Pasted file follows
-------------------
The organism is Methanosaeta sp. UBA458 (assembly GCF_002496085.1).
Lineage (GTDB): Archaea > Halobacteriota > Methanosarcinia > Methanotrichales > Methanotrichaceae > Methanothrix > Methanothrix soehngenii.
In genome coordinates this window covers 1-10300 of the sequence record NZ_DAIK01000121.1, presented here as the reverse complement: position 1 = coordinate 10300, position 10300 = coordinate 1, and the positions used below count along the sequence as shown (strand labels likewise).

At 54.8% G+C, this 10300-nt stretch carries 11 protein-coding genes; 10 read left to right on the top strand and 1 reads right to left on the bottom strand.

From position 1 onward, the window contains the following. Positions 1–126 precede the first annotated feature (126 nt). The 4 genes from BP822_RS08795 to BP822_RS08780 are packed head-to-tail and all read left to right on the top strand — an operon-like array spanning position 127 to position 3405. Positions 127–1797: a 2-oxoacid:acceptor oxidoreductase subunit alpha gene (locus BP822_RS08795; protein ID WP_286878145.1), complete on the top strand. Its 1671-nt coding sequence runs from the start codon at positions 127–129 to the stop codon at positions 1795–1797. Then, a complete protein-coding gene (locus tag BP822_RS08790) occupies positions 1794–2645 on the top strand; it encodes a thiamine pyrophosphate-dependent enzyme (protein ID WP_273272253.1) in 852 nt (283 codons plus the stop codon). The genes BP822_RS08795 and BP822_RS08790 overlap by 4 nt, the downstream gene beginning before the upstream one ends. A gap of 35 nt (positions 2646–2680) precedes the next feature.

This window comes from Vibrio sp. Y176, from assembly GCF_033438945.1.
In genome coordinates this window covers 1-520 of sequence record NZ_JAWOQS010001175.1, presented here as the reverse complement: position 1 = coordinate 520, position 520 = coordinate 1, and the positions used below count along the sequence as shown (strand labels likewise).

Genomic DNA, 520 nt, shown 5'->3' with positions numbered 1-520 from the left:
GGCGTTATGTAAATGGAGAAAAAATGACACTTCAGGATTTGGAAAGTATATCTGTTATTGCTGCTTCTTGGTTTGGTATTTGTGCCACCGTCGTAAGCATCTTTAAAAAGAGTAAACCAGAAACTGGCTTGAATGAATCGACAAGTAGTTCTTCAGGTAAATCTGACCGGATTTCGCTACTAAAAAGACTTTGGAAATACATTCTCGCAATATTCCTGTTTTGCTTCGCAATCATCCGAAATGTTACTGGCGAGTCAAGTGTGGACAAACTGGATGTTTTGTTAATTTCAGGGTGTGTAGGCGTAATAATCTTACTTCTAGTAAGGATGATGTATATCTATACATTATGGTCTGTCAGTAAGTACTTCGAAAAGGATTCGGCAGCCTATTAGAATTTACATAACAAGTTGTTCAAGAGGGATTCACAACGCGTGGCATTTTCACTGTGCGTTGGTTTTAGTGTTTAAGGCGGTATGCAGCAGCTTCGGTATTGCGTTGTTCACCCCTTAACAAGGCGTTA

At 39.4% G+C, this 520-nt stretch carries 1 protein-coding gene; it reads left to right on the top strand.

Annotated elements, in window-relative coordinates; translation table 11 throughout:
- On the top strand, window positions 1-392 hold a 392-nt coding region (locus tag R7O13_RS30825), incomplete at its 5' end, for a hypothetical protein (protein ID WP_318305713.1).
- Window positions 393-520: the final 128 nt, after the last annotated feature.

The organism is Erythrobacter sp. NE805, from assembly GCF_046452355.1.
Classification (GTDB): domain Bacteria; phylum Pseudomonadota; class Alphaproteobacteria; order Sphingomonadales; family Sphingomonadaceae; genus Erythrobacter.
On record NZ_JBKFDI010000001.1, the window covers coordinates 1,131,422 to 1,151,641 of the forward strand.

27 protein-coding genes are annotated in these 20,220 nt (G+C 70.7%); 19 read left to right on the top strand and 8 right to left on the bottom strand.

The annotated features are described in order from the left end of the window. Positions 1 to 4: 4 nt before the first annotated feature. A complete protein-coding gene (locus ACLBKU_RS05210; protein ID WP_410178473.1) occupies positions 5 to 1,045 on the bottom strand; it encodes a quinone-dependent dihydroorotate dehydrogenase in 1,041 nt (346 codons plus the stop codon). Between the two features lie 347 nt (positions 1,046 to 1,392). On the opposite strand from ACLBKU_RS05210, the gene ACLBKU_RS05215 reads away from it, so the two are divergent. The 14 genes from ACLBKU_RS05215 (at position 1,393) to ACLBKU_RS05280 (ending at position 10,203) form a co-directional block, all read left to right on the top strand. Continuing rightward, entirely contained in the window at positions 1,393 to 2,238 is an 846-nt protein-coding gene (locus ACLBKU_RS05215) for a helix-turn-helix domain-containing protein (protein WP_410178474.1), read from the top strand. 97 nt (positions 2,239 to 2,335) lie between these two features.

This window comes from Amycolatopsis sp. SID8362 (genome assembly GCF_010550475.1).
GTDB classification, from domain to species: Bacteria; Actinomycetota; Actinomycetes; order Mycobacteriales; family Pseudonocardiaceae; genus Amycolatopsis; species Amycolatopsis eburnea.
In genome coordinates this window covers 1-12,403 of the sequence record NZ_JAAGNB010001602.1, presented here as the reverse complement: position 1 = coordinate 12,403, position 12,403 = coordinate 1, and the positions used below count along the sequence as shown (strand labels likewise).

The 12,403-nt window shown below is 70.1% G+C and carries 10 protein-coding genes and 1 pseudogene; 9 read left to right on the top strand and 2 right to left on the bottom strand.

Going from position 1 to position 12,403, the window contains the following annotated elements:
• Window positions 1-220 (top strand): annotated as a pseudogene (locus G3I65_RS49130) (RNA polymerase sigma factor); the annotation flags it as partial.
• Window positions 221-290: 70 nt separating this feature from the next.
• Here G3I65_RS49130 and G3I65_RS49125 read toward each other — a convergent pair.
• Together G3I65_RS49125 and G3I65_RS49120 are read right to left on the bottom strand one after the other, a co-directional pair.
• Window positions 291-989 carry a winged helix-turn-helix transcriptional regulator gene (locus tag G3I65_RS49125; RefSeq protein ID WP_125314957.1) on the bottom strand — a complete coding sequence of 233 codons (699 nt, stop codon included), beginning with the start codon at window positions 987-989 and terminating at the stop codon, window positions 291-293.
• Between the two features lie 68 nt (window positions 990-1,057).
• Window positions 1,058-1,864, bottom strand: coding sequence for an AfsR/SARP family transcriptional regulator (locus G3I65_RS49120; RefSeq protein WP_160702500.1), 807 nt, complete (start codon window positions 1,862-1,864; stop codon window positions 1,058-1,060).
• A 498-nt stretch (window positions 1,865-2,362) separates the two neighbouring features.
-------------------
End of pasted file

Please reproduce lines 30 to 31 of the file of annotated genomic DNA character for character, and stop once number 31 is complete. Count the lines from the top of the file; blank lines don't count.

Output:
• Window positions 1,058-1,864, bottom strand: coding sequence for an AfsR/SARP family transcriptional regulator (locus G3I65_RS49120; RefSeq protein WP_160702500.1), 807 nt, complete (start codon window positions 1,862-1,864; stop codon window positions 1,058-1,060).
• A 498-nt stretch (window positions 1,865-2,362) separates the two neighbouring features.